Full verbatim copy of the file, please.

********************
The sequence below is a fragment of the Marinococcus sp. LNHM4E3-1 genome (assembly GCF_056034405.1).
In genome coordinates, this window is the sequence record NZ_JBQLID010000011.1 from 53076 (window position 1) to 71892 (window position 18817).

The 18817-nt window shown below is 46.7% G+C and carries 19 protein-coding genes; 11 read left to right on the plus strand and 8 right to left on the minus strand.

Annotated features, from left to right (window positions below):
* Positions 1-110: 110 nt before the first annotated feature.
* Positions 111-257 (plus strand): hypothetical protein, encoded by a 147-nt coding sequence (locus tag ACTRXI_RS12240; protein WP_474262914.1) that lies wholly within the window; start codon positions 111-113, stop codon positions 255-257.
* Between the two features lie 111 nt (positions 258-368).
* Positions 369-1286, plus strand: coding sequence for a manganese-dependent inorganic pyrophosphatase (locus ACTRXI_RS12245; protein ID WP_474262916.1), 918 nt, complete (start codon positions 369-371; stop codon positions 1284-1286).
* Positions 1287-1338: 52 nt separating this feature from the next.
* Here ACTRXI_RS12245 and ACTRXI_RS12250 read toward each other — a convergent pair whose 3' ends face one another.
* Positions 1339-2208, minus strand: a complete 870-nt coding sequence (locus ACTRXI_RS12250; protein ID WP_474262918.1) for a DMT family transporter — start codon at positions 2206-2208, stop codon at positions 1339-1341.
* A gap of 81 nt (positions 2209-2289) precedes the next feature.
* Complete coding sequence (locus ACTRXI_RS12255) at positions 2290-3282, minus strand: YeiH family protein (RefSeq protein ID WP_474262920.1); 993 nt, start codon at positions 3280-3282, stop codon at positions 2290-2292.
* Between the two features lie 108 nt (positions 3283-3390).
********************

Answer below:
The sequence below is a fragment of the Marinococcus sp. LNHM4E3-1 genome (assembly GCF_056034405.1).
In genome coordinates, this window is the sequence record NZ_JBQLID010000011.1 from 53076 (window position 1) to 71892 (window position 18817).

The 18817-nt window shown below is 46.7% G+C and carries 19 protein-coding genes; 11 read left to right on the plus strand and 8 right to left on the minus strand.

Annotated features, from left to right (window positions below):
* Positions 1-110: 110 nt before the first annotated feature.
* Positions 111-257 (plus strand): hypothetical protein, encoded by a 147-nt coding sequence (locus tag ACTRXI_RS12240; protein WP_474262914.1) that lies wholly within the window; start codon positions 111-113, stop codon positions 255-257.
* Between the two features lie 111 nt (positions 258-368).
* Positions 369-1286, plus strand: coding sequence for a manganese-dependent inorganic pyrophosphatase (locus ACTRXI_RS12245; protein ID WP_474262916.1), 918 nt, complete (start codon positions 369-371; stop codon positions 1284-1286).
* Positions 1287-1338: 52 nt separating this feature from the next.
* Here ACTRXI_RS12245 and ACTRXI_RS12250 read toward each other — a convergent pair whose 3' ends face one another.
* Positions 1339-2208, minus strand: a complete 870-nt coding sequence (locus ACTRXI_RS12250; protein ID WP_474262918.1) for a DMT family transporter — start codon at positions 2206-2208, stop codon at positions 1339-1341.
* A gap of 81 nt (positions 2209-2289) precedes the next feature.
* Complete coding sequence (locus ACTRXI_RS12255) at positions 2290-3282, minus strand: YeiH family protein (RefSeq protein ID WP_474262920.1); 993 nt, start codon at positions 3280-3282, stop codon at positions 2290-2292.
* Between the two features lie 108 nt (positions 3283-3390).